Kirby using last weeks in Senate to promote mental health program
A retiring senator is using his final days in office to campaign for a national strategy to combat the stigmatizingof mental illness.
Michael Kirby, who spearheaded a Senate report on mental health that was released this spring, said Canada has no excuse not to follow through with a strategy to dispel myths about mental disease.
"We are the only major industrialized country without a national mental health strategy," Kirby said Wednesday, before addressing delegatesto a meeting of the Canadian Mental Health Association in St. John's.
"A number of other countries— Australia, New Zealand, Scotland and so on— have been running centralized or national anti-stigma campaigns for a long timeâ¦ and they've had a very significant degree of success," Kirby told CBC News.
Kirby, 65, is retiring at the end of October, a full decade before he is legally obligated to do so.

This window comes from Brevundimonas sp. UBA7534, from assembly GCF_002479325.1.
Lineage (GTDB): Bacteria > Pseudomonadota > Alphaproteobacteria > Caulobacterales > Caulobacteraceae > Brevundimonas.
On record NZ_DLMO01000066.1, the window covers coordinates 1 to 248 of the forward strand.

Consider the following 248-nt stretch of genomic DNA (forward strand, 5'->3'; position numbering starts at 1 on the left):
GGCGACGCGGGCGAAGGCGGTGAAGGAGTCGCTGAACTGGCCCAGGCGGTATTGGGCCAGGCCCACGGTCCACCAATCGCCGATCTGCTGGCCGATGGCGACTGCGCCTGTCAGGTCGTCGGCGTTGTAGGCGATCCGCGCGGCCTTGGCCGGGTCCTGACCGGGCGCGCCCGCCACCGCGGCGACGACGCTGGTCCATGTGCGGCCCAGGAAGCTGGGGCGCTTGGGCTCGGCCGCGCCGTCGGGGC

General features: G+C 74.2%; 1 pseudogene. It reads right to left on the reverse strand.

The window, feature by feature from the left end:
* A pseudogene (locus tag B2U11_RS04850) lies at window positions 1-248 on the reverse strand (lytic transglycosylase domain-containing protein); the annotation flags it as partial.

He has been spending his final weeks on the job travelling across Canada to promote the mental health strategy. He said he is hoping the Harper government will take action on it within the next few months.
"We have the support of every provincial and territorial government, so it's not as if we don't have governmental support," said Kirby, a Liberal appointee to the Senate.
"The final government that needs to come into line, as it were, is the federal government, and that's why we're leaning on the federal governmentâ¦. They had a lot of other things on their plate, but I'd certainly be disappointed if the issue is not resolved by the end of the year."
Among other things, the three-year Senate investigation found that mentally ill patients suffer from systemic problems, including a lack of housing.
The Senate report recommended paying for a national mental health strategy by increasing the federal excise tax on alcohol by five cents per sale. Kirby called the recommendation "the politically safest way" to pay for the strategy.
Geoff Chaulk, executive director of the Newfoundland and Labrador branch of the CMHA, said he supports a national strategy so long as consideration is given to services for rural Canadians.
"As a province, we need to be recognized as being challenged by small population that's spread out into a remote part of the country," Chaulk said.